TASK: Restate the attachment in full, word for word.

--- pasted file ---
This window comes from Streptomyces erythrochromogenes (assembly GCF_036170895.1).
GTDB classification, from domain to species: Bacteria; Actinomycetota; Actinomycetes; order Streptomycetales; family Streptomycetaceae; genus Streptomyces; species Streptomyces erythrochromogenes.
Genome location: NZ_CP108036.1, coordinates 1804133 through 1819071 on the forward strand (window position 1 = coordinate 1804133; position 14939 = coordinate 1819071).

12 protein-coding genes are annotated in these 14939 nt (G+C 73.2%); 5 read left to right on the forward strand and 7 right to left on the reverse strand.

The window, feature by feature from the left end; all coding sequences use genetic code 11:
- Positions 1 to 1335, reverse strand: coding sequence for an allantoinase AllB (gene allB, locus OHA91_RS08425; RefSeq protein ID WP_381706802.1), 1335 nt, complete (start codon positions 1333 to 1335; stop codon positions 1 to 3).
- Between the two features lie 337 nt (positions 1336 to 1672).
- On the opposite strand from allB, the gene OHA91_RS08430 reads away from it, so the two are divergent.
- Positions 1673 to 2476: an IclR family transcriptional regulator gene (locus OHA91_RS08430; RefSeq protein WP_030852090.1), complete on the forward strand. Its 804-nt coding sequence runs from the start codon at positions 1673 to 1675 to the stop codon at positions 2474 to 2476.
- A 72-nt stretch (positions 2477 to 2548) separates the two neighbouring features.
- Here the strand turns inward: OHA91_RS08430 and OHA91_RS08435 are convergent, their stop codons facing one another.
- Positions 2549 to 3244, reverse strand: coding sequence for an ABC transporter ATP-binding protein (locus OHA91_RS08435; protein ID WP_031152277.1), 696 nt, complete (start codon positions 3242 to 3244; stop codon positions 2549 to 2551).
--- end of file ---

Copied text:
This window comes from Streptomyces erythrochromogenes (assembly GCF_036170895.1).
GTDB classification, from domain to species: Bacteria; Actinomycetota; Actinomycetes; order Streptomycetales; family Streptomycetaceae; genus Streptomyces; species Streptomyces erythrochromogenes.
Genome location: NZ_CP108036.1, coordinates 1804133 through 1819071 on the forward strand (window position 1 = coordinate 1804133; position 14939 = coordinate 1819071).

12 protein-coding genes are annotated in these 14939 nt (G+C 73.2%); 5 read left to right on the forward strand and 7 right to left on the reverse strand.

The window, feature by feature from the left end; all coding sequences use genetic code 11:
- Positions 1 to 1335, reverse strand: coding sequence for an allantoinase AllB (gene allB, locus OHA91_RS08425; RefSeq protein ID WP_381706802.1), 1335 nt, complete (start codon positions 1333 to 1335; stop codon positions 1 to 3).
- Between the two features lie 337 nt (positions 1336 to 1672).
- On the opposite strand from allB, the gene OHA91_RS08430 reads away from it, so the two are divergent.
- Positions 1673 to 2476: an IclR family transcriptional regulator gene (locus OHA91_RS08430; RefSeq protein WP_030852090.1), complete on the forward strand. Its 804-nt coding sequence runs from the start codon at positions 1673 to 1675 to the stop codon at positions 2474 to 2476.
- A 72-nt stretch (positions 2477 to 2548) separates the two neighbouring features.
- Here the strand turns inward: OHA91_RS08430 and OHA91_RS08435 are convergent, their stop codons facing one another.
- Positions 2549 to 3244, reverse strand: coding sequence for an ABC transporter ATP-binding protein (locus OHA91_RS08435; protein ID WP_031152277.1), 696 nt, complete (start codon positions 3242 to 3244; stop codon positions 2549 to 2551).